Iain Dale is Presenter of LBC Drive, Managing Director of Biteback Publishing, a columnist and broadcaster and a former Conservative Parliamentary candidate.
So: David Cameron’s letter to Donald Tusk…where to start? Bear in mind that I write as someone who hasn’t yet made up his mind how to vote in the referendum, but I find the whole thing a bit of a charade.
The Prime Minister’s speech at Chatham House outlining his renegotiation strategy was more of a ramble than a speech. Full of PR bullshit, but little substance. He’s clearly taken the view that he’ll never be able to get enough from Brussels to satisfy Bill Cash, so he might as well only ask for things the EU would be a fool not to give him anyway.
It’s a motherhood and apple strategy – only go for aims you know they’ll agree to, because they are more or less meaningless anyway. Brussels bigwigs are happily playing along, muttering about some of his demands being ‘problematic’ and ‘difficult’.
Yeah, yeah. I’m not normally into conspiracy theories, but part of me wonders if a deal hasn’t already stitched up. I can just see it now. After this December EU summit, David Cameron gets off the plane at Heston Airport waving a white piece of paper declaring that he brings “an agreement for our time”. He then announces that the referendum will be held in June 2016 – a full eighteen months before the end of 2017, his original deadline.
Charades like this push me a little further to planning to vote ‘Leave’. It’s further evidence that the EU can never really bring about proper change in its institutions, structures and aims. It really is a wretched organisation, and I am already fed up with all the scare stories about what will happen if we leave. The latest was on the front page of Thursday’s Guardian. Apparently a Brexit would wreck all the scientific research carried out in our universities because they wouldn’t have access to EU research funds. No, really. We’ve got another 18 months of this.
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A dozen years ago, I published a book of political counterfactuals called Prime Minister Portillo and other things that never happened. Since then I’ve brought out two similar collections using Al Gore and Boris Johnson in the titles. Next year it’s the turn for ‘Prime Minister Jeremy Corbyn’ to get the treatment, but we are also looking for 20 or so other subjects for people to write about. So if you fancy yourself as a political fantasist, do get in touch with a suggestion. My favourite one so far is What Would Have Happened if The Anglo-Russian Convention had not been signed in 1907?
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Those on the left who bleat on about the Tories always favouring their mates and refusing to close tax loopholes clearly they haven’t studied the Chancellor’s last budget very well. There was a measure in it designed to hit freelancers who run service companies. People like me.
From April next year, any dividend income paid will be taxed an extra seven per cent. This is on top of the fact that he abolished the tax free income allowance for people who earn above a certain amount (I think it’s £100,000), so they pay tax on all their income – including the first £10,600.
And yet the lazy media and left-wing politicians simply concentrate on the fact that he reduced the top rate of tax to 45p, without mentioning any of the other things he has done to hit the relatively well-off. And I use that phrase deliberately.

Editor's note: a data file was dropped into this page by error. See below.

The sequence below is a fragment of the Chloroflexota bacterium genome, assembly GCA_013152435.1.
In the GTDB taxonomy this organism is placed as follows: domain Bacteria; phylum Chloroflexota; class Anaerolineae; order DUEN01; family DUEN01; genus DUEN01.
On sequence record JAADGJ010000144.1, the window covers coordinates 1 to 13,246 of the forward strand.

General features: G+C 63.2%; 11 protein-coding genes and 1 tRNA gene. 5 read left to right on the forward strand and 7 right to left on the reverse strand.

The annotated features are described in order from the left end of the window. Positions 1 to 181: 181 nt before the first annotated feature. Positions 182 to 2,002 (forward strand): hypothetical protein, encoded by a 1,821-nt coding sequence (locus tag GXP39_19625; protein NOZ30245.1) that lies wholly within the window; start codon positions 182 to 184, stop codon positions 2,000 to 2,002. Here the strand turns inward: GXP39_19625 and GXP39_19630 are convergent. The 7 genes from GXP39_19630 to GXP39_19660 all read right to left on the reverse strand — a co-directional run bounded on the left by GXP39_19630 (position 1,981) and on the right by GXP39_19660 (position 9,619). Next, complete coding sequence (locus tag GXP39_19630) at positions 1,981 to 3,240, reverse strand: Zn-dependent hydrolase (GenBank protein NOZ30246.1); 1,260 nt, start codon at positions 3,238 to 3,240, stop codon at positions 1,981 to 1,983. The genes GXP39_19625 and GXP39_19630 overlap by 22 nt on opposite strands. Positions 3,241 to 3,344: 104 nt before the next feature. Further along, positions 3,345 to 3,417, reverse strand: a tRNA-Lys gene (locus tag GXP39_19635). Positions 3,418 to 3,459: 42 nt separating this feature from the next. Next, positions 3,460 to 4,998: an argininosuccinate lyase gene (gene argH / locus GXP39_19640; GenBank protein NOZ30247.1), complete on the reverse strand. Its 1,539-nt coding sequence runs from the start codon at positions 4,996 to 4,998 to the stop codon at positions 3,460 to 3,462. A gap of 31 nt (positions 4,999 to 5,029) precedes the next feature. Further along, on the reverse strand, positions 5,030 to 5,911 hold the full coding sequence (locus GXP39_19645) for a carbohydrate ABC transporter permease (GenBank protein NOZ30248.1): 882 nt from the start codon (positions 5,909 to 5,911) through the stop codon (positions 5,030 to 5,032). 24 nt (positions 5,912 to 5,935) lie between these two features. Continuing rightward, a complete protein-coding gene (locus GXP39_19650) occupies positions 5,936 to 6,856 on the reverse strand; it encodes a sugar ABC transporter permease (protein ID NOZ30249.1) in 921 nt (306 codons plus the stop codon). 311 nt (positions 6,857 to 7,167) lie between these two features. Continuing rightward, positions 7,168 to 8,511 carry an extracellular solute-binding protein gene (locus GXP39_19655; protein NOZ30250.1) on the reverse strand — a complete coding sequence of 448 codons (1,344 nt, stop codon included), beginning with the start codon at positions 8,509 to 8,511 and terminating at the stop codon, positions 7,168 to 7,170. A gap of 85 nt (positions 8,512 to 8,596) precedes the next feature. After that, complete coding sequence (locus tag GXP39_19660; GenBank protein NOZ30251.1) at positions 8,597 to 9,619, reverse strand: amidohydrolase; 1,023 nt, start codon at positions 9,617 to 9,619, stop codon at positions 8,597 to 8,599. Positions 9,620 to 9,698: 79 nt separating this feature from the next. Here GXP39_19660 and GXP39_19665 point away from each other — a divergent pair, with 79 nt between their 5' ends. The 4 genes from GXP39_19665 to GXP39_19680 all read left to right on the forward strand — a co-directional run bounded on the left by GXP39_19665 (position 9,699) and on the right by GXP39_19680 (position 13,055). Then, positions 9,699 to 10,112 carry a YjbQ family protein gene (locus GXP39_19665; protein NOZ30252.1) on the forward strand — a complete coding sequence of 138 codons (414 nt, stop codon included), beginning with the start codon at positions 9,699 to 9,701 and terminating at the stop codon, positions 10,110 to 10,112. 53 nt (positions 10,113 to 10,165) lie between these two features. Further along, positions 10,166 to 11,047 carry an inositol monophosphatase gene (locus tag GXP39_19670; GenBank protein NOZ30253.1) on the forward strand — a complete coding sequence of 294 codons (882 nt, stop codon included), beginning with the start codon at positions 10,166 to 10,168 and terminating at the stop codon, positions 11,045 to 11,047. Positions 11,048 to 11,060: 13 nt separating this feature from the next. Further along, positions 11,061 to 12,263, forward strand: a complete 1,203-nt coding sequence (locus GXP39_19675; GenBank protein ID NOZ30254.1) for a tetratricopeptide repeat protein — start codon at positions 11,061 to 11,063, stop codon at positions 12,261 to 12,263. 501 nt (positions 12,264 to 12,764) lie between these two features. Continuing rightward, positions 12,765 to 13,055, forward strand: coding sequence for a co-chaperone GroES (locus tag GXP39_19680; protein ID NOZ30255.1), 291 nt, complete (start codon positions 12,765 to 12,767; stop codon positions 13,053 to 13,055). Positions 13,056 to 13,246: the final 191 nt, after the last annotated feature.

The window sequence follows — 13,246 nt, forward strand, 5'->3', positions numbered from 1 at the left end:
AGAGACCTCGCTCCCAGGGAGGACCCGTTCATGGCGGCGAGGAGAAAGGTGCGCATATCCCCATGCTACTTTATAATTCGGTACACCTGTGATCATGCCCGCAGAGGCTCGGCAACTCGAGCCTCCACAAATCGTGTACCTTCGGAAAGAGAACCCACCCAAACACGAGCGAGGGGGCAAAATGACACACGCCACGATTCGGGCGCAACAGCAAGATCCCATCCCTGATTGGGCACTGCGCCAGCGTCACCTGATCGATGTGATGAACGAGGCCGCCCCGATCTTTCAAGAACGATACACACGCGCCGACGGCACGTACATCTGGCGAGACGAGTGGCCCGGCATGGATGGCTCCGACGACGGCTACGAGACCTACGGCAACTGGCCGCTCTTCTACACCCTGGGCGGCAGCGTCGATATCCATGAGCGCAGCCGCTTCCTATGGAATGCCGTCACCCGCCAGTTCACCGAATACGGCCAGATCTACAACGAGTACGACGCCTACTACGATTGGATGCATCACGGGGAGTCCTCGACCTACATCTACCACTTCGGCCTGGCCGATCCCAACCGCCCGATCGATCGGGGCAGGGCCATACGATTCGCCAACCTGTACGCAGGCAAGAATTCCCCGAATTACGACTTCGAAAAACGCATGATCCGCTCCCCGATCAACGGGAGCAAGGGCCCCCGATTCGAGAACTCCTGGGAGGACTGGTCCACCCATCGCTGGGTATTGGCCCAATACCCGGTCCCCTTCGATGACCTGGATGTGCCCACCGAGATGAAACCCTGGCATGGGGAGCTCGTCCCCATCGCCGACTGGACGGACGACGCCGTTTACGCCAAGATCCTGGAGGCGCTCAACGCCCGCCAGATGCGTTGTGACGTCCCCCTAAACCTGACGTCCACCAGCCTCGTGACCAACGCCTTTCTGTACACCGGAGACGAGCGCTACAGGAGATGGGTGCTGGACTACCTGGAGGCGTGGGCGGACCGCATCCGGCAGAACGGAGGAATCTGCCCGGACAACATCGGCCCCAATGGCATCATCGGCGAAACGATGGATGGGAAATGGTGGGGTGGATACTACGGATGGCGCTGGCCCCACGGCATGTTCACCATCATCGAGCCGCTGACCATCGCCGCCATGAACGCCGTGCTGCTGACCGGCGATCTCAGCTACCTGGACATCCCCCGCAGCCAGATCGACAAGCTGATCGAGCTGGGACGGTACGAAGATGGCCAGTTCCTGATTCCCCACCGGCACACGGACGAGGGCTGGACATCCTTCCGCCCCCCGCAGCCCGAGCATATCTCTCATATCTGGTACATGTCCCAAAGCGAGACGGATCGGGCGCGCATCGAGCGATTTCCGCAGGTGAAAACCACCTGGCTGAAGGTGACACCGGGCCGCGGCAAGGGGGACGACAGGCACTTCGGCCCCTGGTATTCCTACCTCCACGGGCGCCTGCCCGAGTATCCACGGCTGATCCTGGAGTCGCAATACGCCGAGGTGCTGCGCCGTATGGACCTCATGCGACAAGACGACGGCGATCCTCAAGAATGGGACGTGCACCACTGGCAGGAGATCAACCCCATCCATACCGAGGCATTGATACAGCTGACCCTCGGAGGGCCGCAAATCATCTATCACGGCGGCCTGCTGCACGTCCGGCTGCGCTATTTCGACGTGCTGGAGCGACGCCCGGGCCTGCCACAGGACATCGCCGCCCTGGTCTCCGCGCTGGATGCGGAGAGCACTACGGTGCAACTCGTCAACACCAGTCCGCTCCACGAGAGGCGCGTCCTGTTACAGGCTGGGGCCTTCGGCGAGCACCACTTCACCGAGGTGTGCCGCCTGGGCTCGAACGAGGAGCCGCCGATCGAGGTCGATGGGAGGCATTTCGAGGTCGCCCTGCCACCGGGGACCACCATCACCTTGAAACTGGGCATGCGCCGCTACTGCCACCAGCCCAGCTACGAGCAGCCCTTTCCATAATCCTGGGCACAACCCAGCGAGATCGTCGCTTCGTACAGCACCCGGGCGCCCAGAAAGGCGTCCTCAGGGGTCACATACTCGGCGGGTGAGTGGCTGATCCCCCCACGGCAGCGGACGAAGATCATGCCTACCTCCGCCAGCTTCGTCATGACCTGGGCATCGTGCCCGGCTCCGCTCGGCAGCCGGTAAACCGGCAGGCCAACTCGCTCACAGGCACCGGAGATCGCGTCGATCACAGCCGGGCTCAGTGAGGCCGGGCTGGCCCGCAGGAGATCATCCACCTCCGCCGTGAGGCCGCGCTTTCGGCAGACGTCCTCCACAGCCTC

What this Government has done is actually penalize the relatively well off, rather than the rich or super-rich. And with the tax credit proposals it seems determined also to penalize the working poor. I realise austerity must affects us all, but the politics of all this may bring an electoral penalty if they’re careful. If only the Liberal Democrats and UKIP realized what an opportunity lies ahead for them.
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Should women MPs be allowed to breastfeed in the chamber of the House of Commons? I spent an hour discussing this major topic of state with my listeners on Wednesday.
John Bercow says yes. Therese Coffey says no. I can’t think of any female MP who would actually want to do it, but I suppose in certain circumstances needs must. For example, if there is a debate concerning your constituency and you need to speak in it, you need to be in the chamber for the whole thing otherwise you won’t be called.
So why should an MP be prevented from listening to the debate and taking part in it just because she has a sprog? Strangely, it was the majority of my female callers who thought it wouldn’t work. What if the baby started screaming, or projectile vomiting over the MP in front of them? It might not be very decorous if the baby couldn’t latch on immediately. What about the TV cameras? So many questions…
I then took a call from a local councillor called Candice who said she had had to breastfeed in the council chamber, and no one had a problem with it. And with that all the arguments against seemed to deflate. Aren’t you proud of me for getting through this whole section without making a breast joke?
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Stephen McPartland is certainly an MP with balls of steel. Not only has the Conservativ MP for Stevenage rebelled on tax credits, but he has the temerity to boycott a visit to his constituency by David Gauke, the Treasury Minister.
For an MP in a marginal seat he’s playing with fire, as the traditional response would be for the whips to make very clear to the cheeky bugger that any CCHQ support at the next election might well not be forthcoming.
Many modern day MPs, it seems, are quite willing to tell the whips to sling their hook. Oh what joys we are in for during the rest of this Parliament.